Dressing room culture shapes player behaviour
Kagiso Rabada’s absence hurts not just him, but his team, in the ongoing series against Australia, so tantalizingly poised after the South Africans drew level 1-1 at Port Elizabeth
Banned for two Tests by the International Cricket Council (ICC) after accumulating nine demerit points, Kagiso Rabada’s absence hurts not just him, but his team, in the ongoing series against Australia, so tantalizingly poised after the South Africans drew level 1-1 at Port Elizabeth.
Without Rabada’s testing bowling, the attack loses the fire and edge that has had the Australian batsmen on tenterhooks. Steve Smith and Co. will breathe easy and South Africa will be on the back foot despite winning the second Test.
Rabada’s charisma has been growing exponentially. He is the kind of player fans and critics would love to see in action. Without him, the box office will take a hit, as will the skill sets and aesthetics that raise the level of the sport.
An incandescent century by A.B. de Villiers in vintage form—his first in almost three years—rescued South Africa from a near-hopeless situation in the second Test. But Rabada’s fiery bowling clinched the match.
A silken run-up, sizzling pace and sublime skills mark Rabada out as special. In the current series, he has taken 15 wickets in two Tests and looked the most potent. Mitchell Starc is touted as the best fast bowler in the world currently, but Rabada is pushing him hard.
Not quite 23, he already has 135 wickets in just 28 Tests, at an astonishing strike rate of 38.9. Such precocity is rare. Further mining of data shows that Rabada has taken 10 or more wickets in a Test four times in his short career.
At Port Elizabeth, he took 11 wickets to be named man of the match. That a player of his promise should face the two-Test ban hours later makes the irony unmistakable, but also throws up a couple of pertinent questions.
Are the laws well formulated and in sync with the times, so that players like Rabada are not lost to the game, even if occasionally? If they are, what can be done to prevent this?
These are not easy questions to answer. There have been several interpretations over the years about just how much aggression is kosher. Is glaring at a player, giving him “some lip”, or sending off a batsman tempestuously fair or foul?
Sledging has been intrinsic to the game, whatever purists might argue. It also adds flavour to the action. The acceptable threshold, however, remains debatable. The ICC has tried to introduce punishments for various levels of offences, but not to everybody’s satisfaction.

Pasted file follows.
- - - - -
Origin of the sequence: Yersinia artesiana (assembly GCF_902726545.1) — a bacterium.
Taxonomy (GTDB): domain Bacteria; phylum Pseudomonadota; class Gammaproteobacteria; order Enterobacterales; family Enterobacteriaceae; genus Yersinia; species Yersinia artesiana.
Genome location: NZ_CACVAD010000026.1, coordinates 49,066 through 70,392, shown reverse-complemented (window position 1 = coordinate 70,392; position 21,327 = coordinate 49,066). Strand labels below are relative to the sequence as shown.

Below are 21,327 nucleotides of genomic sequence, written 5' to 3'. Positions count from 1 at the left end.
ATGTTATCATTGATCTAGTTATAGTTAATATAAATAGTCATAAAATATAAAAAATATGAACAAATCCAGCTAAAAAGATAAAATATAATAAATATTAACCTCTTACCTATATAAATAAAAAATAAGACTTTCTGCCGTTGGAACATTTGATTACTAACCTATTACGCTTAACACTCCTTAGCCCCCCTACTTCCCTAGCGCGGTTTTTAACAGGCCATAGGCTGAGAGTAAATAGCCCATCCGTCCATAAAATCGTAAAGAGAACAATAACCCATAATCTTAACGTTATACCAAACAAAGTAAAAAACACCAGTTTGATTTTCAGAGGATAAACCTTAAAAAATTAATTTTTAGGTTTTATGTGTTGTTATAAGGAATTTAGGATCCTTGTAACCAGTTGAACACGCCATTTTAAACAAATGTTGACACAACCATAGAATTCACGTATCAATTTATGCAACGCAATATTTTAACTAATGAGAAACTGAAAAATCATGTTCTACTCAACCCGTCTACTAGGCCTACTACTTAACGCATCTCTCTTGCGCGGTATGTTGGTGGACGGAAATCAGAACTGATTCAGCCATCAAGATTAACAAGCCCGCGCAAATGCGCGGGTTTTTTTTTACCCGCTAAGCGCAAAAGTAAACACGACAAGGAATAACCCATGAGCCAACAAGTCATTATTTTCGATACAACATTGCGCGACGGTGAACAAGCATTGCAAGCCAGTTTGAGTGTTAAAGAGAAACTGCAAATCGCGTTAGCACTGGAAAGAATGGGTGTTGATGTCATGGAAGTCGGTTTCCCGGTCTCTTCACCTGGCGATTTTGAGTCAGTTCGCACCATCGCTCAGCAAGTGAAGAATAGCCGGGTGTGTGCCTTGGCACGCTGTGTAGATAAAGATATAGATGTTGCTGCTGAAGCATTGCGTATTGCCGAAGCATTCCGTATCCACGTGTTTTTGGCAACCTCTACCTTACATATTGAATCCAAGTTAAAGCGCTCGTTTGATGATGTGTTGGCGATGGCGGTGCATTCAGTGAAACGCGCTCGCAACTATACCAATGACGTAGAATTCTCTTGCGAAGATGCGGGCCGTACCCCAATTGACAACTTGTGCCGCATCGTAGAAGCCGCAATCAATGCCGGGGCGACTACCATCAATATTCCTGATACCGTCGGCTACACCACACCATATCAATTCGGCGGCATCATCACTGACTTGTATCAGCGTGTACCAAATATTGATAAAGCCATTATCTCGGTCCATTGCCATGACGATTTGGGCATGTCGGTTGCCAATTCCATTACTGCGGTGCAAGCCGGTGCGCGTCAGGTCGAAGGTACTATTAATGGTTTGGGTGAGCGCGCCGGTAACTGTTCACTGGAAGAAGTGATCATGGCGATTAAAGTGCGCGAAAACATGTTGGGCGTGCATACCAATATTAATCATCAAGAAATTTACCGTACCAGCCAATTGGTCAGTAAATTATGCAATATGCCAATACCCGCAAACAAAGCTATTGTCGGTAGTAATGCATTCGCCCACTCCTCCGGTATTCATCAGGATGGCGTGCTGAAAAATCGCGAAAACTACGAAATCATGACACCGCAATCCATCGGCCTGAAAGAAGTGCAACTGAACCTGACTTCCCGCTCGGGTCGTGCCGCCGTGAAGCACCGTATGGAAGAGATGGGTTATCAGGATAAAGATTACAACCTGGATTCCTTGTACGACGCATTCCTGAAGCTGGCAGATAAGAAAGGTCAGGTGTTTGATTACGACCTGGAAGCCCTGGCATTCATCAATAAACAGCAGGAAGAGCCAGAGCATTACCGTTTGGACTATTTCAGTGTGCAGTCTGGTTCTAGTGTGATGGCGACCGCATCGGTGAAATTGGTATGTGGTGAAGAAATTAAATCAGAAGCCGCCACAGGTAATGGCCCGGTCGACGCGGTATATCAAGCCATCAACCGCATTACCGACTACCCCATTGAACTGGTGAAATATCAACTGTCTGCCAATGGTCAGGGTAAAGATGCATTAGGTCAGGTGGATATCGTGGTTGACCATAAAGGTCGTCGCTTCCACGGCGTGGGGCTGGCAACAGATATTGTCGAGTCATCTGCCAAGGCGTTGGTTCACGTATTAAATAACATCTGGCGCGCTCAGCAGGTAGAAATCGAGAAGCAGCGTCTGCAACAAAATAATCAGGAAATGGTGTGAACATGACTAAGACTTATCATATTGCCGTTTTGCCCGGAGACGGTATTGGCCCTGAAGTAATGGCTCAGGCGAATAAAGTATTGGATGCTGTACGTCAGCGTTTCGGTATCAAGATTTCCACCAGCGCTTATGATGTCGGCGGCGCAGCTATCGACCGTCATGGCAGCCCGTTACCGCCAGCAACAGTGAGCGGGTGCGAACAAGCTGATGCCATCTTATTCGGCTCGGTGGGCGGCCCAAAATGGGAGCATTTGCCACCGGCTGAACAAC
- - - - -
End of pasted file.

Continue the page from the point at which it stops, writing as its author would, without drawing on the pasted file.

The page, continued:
In the recent case involving Rabada, for instance, the South Africans are clearly unhappy with the two-match ban and want to contest it in the days leading up to the third Test, as Faf du Plessis indicated in his post-match observations.
“The charge against KG (Rabada) is a Level 2 with 3 demerit points,” he said, “and the charge against David Warner is the same. For me, if you look at those incidents, one is brushing of the shirt, the other is a lot more aggressive. My question (to match referee Jeff Crowe) was, why are these incidents labelled the same?”
The South African captain’s reasoning will resonate with those who have seen the Australians as traditional offenders in such matters. Having seen the footage of the incident involving Rabada and Smith, I believe that the fleeting body contact wasn’t deliberate.
Unfortunately, while Warner’s bust-up with Quinton de Kock happened off the field, Rabada’s was in the middle. If the rule is not upheld, why have it? Provided, of course, this is done with consistency, which is not borne out by several other instances.
Yet, there is also another aspect to the Rabada story which can’t be overlooked: that he has been a serial offender. He has had five infringements since February 2017, the most by any player, and was also banned for a Test against England last summer.
This suggests a certain fragility of temperament that is working to his and the team’s detriment. In this aspect, I found du Plessis’ comparison of Rabada and Dale Steyn both fascinating and instructive. The South African captain believed that the two bowlers were similar, except that the latter let off steam some distance away from the batsman!
At a wider level, not restricted to Rabada, du Plessis and the current series, the solution is not in ingenious methods or indeed just ICC rules. This must come from within the dressing room, where team culture is defined. In this, I believe, the captain’s role is paramount.
A cricket captain is endowed with great power and authority, he must also take the onus for how his team responds and reacts on the field. Indeed, I ask that if an errant player is assigned demerit points, should the captain not cop some of it too?
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